Dedicated to her patients, Nurse Lillian Haynes never stops doing odd jobs for Dr. Winston. His decision to resign breaks her heart. No amount of money will convince her to take care of his pets anymore, but when he invites her out to dinner, she agrees and polishes her appearance in hopes of being noticed by the man she’s secretly loved for ages.
Delighted to discover what a stunning woman she becomes once she’s shed her boring uniform, Steve shares his dreams with Lillian and tries to convince her to accompany him to his island—until her son and his children rush into town to protect their father from his own craziness.
Sailing Away Plans is book 1 of the Love Plans Series.

Watching your child become an adult

Like many of you, I marvel at how quickly time passes. It moves every quicker when you watch your child grow. Once sweet innocent babies, they grow into nosy toddlers almost overnight. Then on to being energetic and curious children, before moody adolescents desperately trying to find themselves and become young adults. It all seems to happen in the blink of an eye instead of years.

I have two children, and I had my first one when I was twenty-one. My second came thirteen years later. My oldest, a boy, has two children of his own. I often wonder when he became old enough to have a career, wife, children, and a home? I watch and listen from the sidelines as my son and his family go through stages of life that I can fondly remember doing myself with him.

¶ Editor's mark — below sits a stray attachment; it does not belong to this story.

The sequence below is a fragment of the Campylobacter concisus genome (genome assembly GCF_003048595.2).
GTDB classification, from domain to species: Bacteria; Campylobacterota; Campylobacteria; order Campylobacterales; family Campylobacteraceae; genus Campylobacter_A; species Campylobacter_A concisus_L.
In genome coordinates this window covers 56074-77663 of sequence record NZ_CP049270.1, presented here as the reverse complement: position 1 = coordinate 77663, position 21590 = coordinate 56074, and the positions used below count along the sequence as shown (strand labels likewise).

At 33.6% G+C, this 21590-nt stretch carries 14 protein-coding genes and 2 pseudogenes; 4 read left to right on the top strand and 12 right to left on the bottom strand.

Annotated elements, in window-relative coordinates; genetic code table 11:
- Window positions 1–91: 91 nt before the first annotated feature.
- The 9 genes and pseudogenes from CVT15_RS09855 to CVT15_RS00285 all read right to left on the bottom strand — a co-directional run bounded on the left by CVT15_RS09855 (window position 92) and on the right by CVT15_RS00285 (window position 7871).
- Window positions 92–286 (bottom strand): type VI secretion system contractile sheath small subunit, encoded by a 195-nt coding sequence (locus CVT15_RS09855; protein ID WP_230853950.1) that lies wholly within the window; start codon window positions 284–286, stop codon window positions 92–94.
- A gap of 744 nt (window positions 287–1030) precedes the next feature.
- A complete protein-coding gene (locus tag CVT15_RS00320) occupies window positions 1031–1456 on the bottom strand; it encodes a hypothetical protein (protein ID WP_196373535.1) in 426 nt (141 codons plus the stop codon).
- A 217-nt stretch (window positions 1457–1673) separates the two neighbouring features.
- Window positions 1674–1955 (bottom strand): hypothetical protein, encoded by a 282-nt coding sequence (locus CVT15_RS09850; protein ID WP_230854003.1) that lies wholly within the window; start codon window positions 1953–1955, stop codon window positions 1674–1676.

My daughter just finished her first year of college, and as I listen to her stories, watch her movements, and her reactions, I am reminded that my little girl is no longer a baby, but a beautiful young lady, on the verge of being a full-blown woman. To some, she might already be a woman, but I still see tiny bits and pieces of her innocence of youth. I still hear the curiosity to understand simple things in life that tells me she still has much to learn. Not that we ever stop, but you get what I mean.

We just helped my daughter buy her first car, and to witness her signing the paperwork, was a sight to see. I asked her how she felt afterward, and she said that it made her feel important, and she felt the weight of it as she signed the document and then sat back, going wow, I just did that. Proud but scary at the same time. I can relate. Remember your first car? What about your mortgage? It is scary.

This summer, our family will probably enjoy one of our last family vacations. Now that my daughter is growing up, she has plans for herself. She has people to see and places to be. We are lucky that she still feels we are important enough to spend quality time with us. Or perhaps it’s just the lure of a beach. Either way, I will take it and enjoy every moment I can before she is off living her own life with a career, home, and family.